The RDAF intends to start phasing out the first of its 30 F-16s over a three-year period beginning in 2020.
Danish Defence Minister Peter Christensen described the estimated three-year "gap" in the RDAF's fighter numbers and operating capacity as "unfortunate and inconvenient" but said it was not a game changer in regard to the choice of aircraft.
"The F-35 is becoming the backbone of the US military, Britain, the Netherlands and other allies who are also purchasing the aircraft. By replacing the F-16s we have, we are replacing it with a fifth-generation fighter," Christensen said.
Chief of Defense Gen. Peter Bartram said the government's decision to recommend the F-35 as its preferred fighter option was welcomed by the defense community in Denmark.
Denmark had commenced its search for a next-generation fighter type in 2005. However, the project was subjected to a series of postponements connected to changes of government, funding disputes and certain technical delays in evaluating candidate aircraft.
"The F-35 clearly emerged from the evaluation process as the best all-round performing aircraft type. It will be the fighter of the future for many of our partners, and this provides operational and logistical advantages," Bartram said.
The three candidate aircraft in the contest — the F-35, the F-18 Super Hornet and the Eurofighter Typhoon — were evaluated under four main criteria: strategic, military, economic and industrial aspects.
The F-35 emerged as the best performer under all four headings, followed by the F-18 Super Hornet and the Eurofighter.
The MoD has calculated the combined spin-off value of industrial cooperation tied to the aircraft procurement contract at DKK 18.7 billion. This is based on 30 joint production ventures between the supplier and Danish industry partners.
Christensen underlined the need for caution in reaching a final conclusion regarding the eventual spin-off value for the Danish economy at this point.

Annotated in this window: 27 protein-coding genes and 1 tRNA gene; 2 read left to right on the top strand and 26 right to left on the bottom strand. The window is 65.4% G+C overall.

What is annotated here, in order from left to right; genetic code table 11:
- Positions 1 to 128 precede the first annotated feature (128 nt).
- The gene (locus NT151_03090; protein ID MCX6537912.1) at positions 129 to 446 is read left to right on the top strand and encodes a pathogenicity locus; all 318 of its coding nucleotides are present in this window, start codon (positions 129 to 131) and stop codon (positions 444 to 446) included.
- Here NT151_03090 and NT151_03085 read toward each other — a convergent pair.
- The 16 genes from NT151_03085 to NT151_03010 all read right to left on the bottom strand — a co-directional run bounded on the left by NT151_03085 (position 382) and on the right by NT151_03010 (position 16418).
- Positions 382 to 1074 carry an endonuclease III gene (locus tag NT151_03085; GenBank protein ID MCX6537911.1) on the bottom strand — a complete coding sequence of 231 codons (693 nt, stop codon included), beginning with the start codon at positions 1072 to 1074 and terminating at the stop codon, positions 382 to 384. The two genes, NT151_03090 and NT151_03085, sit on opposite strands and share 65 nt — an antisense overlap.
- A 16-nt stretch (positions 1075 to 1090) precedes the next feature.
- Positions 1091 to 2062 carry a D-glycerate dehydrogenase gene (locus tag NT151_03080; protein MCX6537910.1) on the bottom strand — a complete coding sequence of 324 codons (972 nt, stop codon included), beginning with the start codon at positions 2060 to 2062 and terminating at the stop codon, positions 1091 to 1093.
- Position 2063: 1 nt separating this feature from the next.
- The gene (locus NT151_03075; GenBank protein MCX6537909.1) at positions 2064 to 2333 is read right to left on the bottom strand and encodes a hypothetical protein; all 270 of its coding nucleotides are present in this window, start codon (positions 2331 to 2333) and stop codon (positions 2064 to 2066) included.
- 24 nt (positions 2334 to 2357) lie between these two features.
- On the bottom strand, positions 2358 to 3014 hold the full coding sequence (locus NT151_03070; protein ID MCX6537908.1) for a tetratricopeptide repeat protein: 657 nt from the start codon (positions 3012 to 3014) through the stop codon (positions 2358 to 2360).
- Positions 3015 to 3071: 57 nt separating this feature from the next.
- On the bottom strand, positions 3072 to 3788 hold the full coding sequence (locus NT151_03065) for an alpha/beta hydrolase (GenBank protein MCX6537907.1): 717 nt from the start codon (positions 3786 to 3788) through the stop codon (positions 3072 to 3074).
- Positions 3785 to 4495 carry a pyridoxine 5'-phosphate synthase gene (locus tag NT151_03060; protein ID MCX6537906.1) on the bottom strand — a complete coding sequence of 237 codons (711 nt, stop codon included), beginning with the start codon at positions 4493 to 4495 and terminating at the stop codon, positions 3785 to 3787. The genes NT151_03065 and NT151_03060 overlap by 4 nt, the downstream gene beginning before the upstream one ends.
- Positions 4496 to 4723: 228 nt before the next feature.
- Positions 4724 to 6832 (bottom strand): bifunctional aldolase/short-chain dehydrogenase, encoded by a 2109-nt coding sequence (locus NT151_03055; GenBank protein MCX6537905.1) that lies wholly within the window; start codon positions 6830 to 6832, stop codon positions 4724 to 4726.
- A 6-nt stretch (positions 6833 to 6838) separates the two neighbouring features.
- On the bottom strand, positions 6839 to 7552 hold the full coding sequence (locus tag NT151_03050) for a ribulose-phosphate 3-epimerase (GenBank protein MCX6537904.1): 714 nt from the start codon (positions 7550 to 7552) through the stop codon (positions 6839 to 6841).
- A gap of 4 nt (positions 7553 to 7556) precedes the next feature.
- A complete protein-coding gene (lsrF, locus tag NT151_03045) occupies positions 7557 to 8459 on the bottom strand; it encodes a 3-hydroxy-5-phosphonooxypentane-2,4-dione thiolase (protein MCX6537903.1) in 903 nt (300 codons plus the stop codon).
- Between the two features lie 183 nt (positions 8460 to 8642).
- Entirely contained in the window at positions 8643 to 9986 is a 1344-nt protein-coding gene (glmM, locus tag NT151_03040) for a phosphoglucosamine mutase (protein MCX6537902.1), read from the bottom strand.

"There are a number of uncertainties, and the industrial value for the Danish economy may change," Christensen said.
Ironically, the element of uncertainty is higher for Lockheed Martin's F-35. Unlike Boeing's F-18 Super Hornet and the Eurofighter Typhoon consortium, the F-35 was not subject to an industrial cooperation requirement given Denmark membership of the Joint Strike Fighter development program.
The spin-off for Denmark's defense and technology industries would therefore, according to Christensen, be conditional on the ability of Danish companies to secure contracts from Lockheed Martin based on the "best value" principle.
The basis for the government F-35 recommendation is both "comprehensive" and "thoroughly worked through," according to Jens Maaløe, president and CEO of Terma, Denmark's biggest defense group.
"It is pleasing to see how unambiguous the government's recommendation is," Maaløe said. "We now await the result of the political debate, and a final decision on which aircraft will be selected.
Terma has had a constructive dialogue with all candidates in the FPP throughout the course of the competition, he said.
"We very much look forward to engaging in a deeper collaboration with Lockheed Martin. Industrial cooperation in relation to the fighter acquisition will have an immensely positive effect on the Danish defense industry for years to come in terms of transfer of technology, increased activity and creation of new jobs."